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The Simpsons boosts EA Mobile up 23% to Q3 2013 sales of $86 million

The Simpsons boosts EA Mobile up 23% to Q3 2013 sales of $86 million
EA (NASDAQ: EA) has announced its preliminary Q3 FY13 financials for the three months ending 31 December.

Total GAAP revenue was $922 million, down 13 percent year-on-year.

However, digital net revenue accounted for $321 million of sales, up 17 percent.

The company made a GAAP net loss of 45 million, compared to a loss of $205 million 12 months ago.

Trailing twelve-month operating cash flow was $378 million, $135 million better than the previous 12 months.

Some D'oh with that?

As for EA Mobile, it was the star performer with GAAP net revenue up 23 percent year-on-year to $86 million; its second highest monthly total ever.

In particular, The Simpsons: Tapped Out generated over $23 million on iOS during the quarter.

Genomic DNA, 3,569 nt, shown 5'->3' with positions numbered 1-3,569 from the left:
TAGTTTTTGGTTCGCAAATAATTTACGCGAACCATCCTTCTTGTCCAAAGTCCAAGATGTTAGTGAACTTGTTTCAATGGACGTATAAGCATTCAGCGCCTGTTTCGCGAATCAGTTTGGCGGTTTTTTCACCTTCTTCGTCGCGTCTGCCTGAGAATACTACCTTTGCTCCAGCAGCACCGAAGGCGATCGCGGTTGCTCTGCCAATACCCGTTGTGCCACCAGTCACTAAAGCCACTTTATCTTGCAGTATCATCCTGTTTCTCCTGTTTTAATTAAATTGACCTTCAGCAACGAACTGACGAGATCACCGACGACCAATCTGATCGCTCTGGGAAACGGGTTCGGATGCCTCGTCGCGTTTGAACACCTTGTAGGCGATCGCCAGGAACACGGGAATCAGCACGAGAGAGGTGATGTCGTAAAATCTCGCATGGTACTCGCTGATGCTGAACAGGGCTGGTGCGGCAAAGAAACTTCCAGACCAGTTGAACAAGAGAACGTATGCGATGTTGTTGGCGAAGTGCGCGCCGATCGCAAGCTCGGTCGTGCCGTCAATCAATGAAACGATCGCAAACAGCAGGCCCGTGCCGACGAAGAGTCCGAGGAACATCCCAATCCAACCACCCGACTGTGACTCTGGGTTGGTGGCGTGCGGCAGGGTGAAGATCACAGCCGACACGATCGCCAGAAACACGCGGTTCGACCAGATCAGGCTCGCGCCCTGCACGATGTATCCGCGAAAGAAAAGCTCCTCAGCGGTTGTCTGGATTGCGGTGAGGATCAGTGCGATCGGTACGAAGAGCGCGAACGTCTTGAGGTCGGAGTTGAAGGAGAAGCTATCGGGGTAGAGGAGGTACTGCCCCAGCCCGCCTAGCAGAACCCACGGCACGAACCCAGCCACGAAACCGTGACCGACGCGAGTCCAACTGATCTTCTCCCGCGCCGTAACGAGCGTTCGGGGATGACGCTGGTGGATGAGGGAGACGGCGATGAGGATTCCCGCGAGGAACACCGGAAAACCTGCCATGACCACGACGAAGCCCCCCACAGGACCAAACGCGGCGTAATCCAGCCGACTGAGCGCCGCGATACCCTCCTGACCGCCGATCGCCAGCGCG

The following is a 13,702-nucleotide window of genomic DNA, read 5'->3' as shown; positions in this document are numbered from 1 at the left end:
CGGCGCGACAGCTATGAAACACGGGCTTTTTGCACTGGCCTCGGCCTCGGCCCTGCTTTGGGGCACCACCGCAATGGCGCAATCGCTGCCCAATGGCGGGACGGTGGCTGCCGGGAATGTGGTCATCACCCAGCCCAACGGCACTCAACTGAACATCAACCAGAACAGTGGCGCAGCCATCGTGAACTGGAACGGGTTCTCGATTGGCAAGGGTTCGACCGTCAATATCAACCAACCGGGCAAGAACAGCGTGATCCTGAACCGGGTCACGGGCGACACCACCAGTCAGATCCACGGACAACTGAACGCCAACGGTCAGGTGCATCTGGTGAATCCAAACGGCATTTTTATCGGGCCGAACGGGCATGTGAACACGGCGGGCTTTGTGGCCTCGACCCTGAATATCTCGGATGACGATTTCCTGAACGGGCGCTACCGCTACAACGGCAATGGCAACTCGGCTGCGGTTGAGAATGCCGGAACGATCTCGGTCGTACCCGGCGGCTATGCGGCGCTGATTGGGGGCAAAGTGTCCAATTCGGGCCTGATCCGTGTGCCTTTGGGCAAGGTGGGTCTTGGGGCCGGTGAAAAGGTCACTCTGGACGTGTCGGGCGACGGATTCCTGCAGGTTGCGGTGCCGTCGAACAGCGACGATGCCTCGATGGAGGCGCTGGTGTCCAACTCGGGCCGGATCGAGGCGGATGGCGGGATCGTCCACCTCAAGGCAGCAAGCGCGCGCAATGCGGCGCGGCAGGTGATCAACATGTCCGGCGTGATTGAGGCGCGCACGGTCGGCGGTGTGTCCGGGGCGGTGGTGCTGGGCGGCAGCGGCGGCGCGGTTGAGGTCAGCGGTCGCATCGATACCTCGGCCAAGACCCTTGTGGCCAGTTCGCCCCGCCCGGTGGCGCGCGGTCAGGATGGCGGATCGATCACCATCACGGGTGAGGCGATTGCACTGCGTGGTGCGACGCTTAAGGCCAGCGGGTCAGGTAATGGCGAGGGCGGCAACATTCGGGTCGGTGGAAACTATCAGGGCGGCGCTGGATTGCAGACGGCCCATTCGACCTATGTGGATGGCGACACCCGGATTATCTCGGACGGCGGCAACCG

That was 26 percent of EA Mobile's overall sales during the three months.

Other (non-mobile) games that performed well included FIFA 13, which sold over 12 million, and Battlefield 3 Premium, which generated over $108 million through its 2.9 million subscriptions.

EA's Origin online digital distribution platform and social network now has over 39 million users, of which 17 million are on mobile.

Turning circle

"Despite a challenging quarter, we were able to deliver non-GAAP EPS at the high end of our guidance range," said EA CEO John Riccitiello.

"We are investing for the future wave of growth that we foresee in digital and console."

COO Peter Moore also claimed that EA was the #1 publisher in iOS during 2012; something that is possibly true over the entire 12 month period, but certainly hasn't been true since Supercell launched Clash of Clans and Hay Day in August 2012.

EA ended the quarter with $1.49 billion in cash, cash equivalents, short-term investments and securities, compared to $1.3 billion three months earlier.

[source: EA]

Contributing Editor

A Pocket Gamer co-founder, Jon is Contributing Editor at PG.biz which means he acts like a slightly confused uncle who's forgotten where he's left his glasses. As well as letters and cameras, he likes imaginary numbers and legumes.

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